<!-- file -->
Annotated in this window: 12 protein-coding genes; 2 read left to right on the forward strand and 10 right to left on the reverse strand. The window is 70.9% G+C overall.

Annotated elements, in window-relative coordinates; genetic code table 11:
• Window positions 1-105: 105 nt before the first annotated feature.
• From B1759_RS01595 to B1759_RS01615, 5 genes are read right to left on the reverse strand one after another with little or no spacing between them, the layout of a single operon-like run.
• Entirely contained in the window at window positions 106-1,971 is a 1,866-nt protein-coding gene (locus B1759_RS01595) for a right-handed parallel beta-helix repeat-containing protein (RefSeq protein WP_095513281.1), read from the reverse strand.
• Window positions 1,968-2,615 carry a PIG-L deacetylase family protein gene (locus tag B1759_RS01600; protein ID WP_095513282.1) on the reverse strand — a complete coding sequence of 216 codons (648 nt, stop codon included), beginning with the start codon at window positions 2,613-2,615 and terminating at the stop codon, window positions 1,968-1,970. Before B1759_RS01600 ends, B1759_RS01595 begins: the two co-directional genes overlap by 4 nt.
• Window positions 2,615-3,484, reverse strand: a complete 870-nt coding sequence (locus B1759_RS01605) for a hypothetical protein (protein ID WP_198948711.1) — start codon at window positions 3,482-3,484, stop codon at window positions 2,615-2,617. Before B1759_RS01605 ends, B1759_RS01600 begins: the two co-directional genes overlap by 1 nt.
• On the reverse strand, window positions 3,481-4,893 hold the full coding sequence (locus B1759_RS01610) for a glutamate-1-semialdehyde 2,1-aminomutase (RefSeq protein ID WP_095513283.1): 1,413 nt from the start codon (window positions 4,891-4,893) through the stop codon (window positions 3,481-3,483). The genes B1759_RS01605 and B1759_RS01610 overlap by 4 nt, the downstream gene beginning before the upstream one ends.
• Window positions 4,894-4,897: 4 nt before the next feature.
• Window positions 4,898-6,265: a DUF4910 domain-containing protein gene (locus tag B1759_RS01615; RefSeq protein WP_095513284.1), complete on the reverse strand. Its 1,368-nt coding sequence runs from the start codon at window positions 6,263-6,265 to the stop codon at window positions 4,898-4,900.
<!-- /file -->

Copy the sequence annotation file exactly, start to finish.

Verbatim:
Annotated in this window: 12 protein-coding genes; 2 read left to right on the forward strand and 10 right to left on the reverse strand. The window is 70.9% G+C overall.

Annotated elements, in window-relative coordinates; genetic code table 11:
• Window positions 1-105: 105 nt before the first annotated feature.
• From B1759_RS01595 to B1759_RS01615, 5 genes are read right to left on the reverse strand one after another with little or no spacing between them, the layout of a single operon-like run.
• Entirely contained in the window at window positions 106-1,971 is a 1,866-nt protein-coding gene (locus B1759_RS01595) for a right-handed parallel beta-helix repeat-containing protein (RefSeq protein WP_095513281.1), read from the reverse strand.
• Window positions 1,968-2,615 carry a PIG-L deacetylase family protein gene (locus tag B1759_RS01600; protein ID WP_095513282.1) on the reverse strand — a complete coding sequence of 216 codons (648 nt, stop codon included), beginning with the start codon at window positions 2,613-2,615 and terminating at the stop codon, window positions 1,968-1,970. Before B1759_RS01600 ends, B1759_RS01595 begins: the two co-directional genes overlap by 4 nt.
• Window positions 2,615-3,484, reverse strand: a complete 870-nt coding sequence (locus B1759_RS01605) for a hypothetical protein (protein ID WP_198948711.1) — start codon at window positions 3,482-3,484, stop codon at window positions 2,615-2,617. Before B1759_RS01605 ends, B1759_RS01600 begins: the two co-directional genes overlap by 1 nt.
• On the reverse strand, window positions 3,481-4,893 hold the full coding sequence (locus B1759_RS01610) for a glutamate-1-semialdehyde 2,1-aminomutase (RefSeq protein ID WP_095513283.1): 1,413 nt from the start codon (window positions 4,891-4,893) through the stop codon (window positions 3,481-3,483). The genes B1759_RS01605 and B1759_RS01610 overlap by 4 nt, the downstream gene beginning before the upstream one ends.
• Window positions 4,894-4,897: 4 nt before the next feature.
• Window positions 4,898-6,265: a DUF4910 domain-containing protein gene (locus tag B1759_RS01615; RefSeq protein WP_095513284.1), complete on the reverse strand. Its 1,368-nt coding sequence runs from the start codon at window positions 6,263-6,265 to the stop codon at window positions 4,898-4,900.